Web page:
12. Loss of melanogenic properties in tyrosinases induced by glucosylation inhibitors within malignant melanoma cells. Imokawa, G., Mishima, Y. Cancer Res. (1982) [Pubmed]
  13. Gadd45 and Gadd153 messenger RNA levels are increased during hypoxia and after exposure of cells to agents which elevate the levels of the glucose-regulated proteins. Price, B.D., Calderwood, S.K. Cancer Res. (1992) [Pubmed]
  14. Transcriptional regulation and the effects of sodium butyrate and glycosylation on catalytic activity of human germ cell alkaline phosphatase. Pan, C.J., Sartwell, A.D., Chou, J.Y. Cancer Res. (1991) [Pubmed]
  15. Human melanoma-associated antigens: role of carbohydrate in shedding and cell surface expression. Morgan, A.C., Galloway, D.R., Imai, K., Reisfeld, R.A. J. Immunol. (1981) [Pubmed]
  16. The nature of hemopoietic histocompatibility determinants. Differential sensitivity of Hh-1b and H-2b determinants to tunicamycin. Milisauskas, V.K., Nakamura, I. J. Immunol. (1988) [Pubmed]
  17. Photoreceptor-specific degeneration caused by tunicamycin. Fliesler, S.J., Rapp, L.M., Hollyfield, J.G. Nature (1984) [Pubmed]
  18. Tunicamycin enhances the antiviral and anticellular activity of interferon. Maheshwari, R.K., Sreevalsan, T., Silverman, R.H., Hay, J., Friedman, R.M. Science (1983) [Pubmed]
  19. Secretion in yeast: in vitro analysis of the sec53 mutant. Hibbs, A.R., Meyer, D.I. EMBO J. (1988) [Pubmed]
  20. Synthesis and mobilization of flagellar glycoproteins during regeneration in Euglena. Geetha-Habib, M., Bouck, G.B. J. Cell Biol. (1982) [Pubmed]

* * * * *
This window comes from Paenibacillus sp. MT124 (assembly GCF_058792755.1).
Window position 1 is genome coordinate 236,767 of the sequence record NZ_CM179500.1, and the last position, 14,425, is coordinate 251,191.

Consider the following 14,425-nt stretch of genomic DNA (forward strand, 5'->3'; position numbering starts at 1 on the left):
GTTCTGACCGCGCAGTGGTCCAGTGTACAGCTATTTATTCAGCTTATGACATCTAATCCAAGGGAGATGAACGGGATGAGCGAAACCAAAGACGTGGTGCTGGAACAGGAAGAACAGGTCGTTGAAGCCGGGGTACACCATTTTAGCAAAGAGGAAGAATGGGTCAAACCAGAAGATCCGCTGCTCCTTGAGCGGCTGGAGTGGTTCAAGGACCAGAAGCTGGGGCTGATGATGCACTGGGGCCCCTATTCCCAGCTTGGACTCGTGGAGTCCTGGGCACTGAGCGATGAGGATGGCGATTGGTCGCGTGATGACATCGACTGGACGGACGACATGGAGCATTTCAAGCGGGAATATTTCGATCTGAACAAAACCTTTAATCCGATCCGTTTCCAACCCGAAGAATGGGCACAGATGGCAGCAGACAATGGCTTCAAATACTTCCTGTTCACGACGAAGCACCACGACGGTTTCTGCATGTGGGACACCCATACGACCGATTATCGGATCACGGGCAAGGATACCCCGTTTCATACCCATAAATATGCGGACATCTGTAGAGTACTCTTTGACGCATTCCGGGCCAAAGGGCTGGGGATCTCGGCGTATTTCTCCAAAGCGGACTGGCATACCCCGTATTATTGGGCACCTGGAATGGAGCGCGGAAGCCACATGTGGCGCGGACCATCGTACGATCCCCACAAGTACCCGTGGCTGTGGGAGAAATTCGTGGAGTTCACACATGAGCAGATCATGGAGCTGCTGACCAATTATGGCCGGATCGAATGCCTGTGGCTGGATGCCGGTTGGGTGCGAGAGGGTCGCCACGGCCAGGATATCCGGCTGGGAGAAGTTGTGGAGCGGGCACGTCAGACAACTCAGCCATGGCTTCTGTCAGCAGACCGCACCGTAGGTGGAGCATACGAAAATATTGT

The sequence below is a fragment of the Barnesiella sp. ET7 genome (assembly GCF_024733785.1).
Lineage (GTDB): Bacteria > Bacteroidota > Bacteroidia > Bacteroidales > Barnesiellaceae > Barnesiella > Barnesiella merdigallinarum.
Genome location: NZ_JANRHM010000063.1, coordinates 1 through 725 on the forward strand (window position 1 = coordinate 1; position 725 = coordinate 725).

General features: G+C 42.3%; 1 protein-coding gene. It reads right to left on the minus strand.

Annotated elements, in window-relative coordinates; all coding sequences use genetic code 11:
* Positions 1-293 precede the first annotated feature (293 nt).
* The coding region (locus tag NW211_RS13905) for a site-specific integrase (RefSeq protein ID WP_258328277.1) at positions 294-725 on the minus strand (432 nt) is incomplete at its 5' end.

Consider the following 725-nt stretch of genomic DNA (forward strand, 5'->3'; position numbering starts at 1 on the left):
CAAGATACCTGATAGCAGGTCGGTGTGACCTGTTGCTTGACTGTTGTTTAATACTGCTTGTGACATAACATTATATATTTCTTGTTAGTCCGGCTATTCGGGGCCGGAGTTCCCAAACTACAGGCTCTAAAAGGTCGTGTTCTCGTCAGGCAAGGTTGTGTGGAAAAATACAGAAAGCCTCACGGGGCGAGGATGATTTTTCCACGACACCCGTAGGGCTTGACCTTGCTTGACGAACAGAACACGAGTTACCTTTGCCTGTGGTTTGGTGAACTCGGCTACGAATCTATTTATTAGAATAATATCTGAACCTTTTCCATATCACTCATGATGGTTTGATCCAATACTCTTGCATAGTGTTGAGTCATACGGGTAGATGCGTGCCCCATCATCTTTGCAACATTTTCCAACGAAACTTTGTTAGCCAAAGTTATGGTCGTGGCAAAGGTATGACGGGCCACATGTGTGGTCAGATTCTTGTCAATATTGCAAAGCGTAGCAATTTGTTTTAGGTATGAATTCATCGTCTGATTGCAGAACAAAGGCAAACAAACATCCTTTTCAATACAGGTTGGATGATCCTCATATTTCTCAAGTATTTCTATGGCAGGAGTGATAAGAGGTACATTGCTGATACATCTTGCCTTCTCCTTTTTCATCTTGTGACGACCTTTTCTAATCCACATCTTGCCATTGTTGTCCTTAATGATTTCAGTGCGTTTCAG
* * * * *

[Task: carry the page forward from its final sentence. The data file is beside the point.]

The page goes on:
21. Role of carbohydrates in protein secretion and turnover: effects of tunicamycin on the major cell surface glycoprotein of chick embryo fibroblasts. Olden, K., Pratt, R.M., Yamada, K.M. Cell (1978) [Pubmed]
  22. Inhibition of invariant chain (Ii)-calnexin interaction results in enhanced degradation of Ii but does not prevent the assembly of alpha beta Ii complexes. Romagnoli, P., Germain, R.N. J. Exp. Med. (1995) [Pubmed]
  23. Characterization of HLA-D-region antigens by two-dimensional gel electrophoresis. Molecular-genotyping. Charron, D.J., McDevitt, H.O. J. Exp. Med. (1980) [Pubmed]
  24. Demonstration of structural polymorphism among HLA-DR light chains by two-dimensional gel electrophoresis. Shackelford, D.A., Strominger, J.L. J. Exp. Med. (1980) [Pubmed]
  25. Acetaldehyde impairs mitochondrial glutathione transport in HepG2 cells through endoplasmic reticulum stress. Lluis, J.M., Colell, A., García-Ruiz, C., Kaplowitz, N., Fernández-Checa, J.C. Gastroenterology (2003) [Pubmed]
  26. Biosynthesis and processing of platelet GPIIb-IIIa in human megakaryocytes. Duperray, A., Berthier, R., Chagnon, E., Ryckewaert, J.J., Ginsberg, M., Plow, E., Marguerie, G. J. Cell Biol. (1987) [Pubmed]
  27. Cloning of mammalian Ire1 reveals diversity in the ER stress responses. Wang, X.Z., Harding, H.P., Zhang, Y., Jolicoeur, E.M., Kuroda, M., Ron, D. EMBO J. (1998) [Pubmed]
  28. TRB3, a novel ER stress-inducible gene, is induced via ATF4-CHOP pathway and is involved in cell death. Ohoka, N., Yoshii, S., Hattori, T., Onozaki, K., Hayashi, H. EMBO J. (2005) [Pubmed]
  29. CD44: structure, function, and association with the malignant process. Naor, D., Sionov, R.V., Ish-Shalom, D. Adv. Cancer Res. (1997) [Pubmed]
  30. Mammalian unfolded protein response inhibits cyclin D1 translation and cell-cycle progression. Brewer, J.W., Hendershot, L.M., Sherr, C.J., Diehl, J.A. Proc. Natl. Acad. Sci. U.S.A. (1999) [Pubmed]
  31. Isolation of a human placenta cDNA coding for a protein related to the vascular permeability factor. Maglione, D., Guerriero, V., Viglietto, G., Delli-Bovi, P., Persico, M.G. Proc. Natl. Acad. Sci. U.S.A. (1991) [Pubmed]
  32. Acquisition of cytotoxic T lymphocyte-specific carbohydrate differentiation antigens. Lefrancois, L., Puddington, L., Machamer, C.E., Bevan, M.J. J. Exp. Med. (1985) [Pubmed]
  33. The relationship of N-linked glycosylation and heavy chain-binding protein association with the secretion of glycoproteins. Dorner, A.J., Bole, D.G., Kaufman, R.J. J. Cell Biol. (1987) [Pubmed]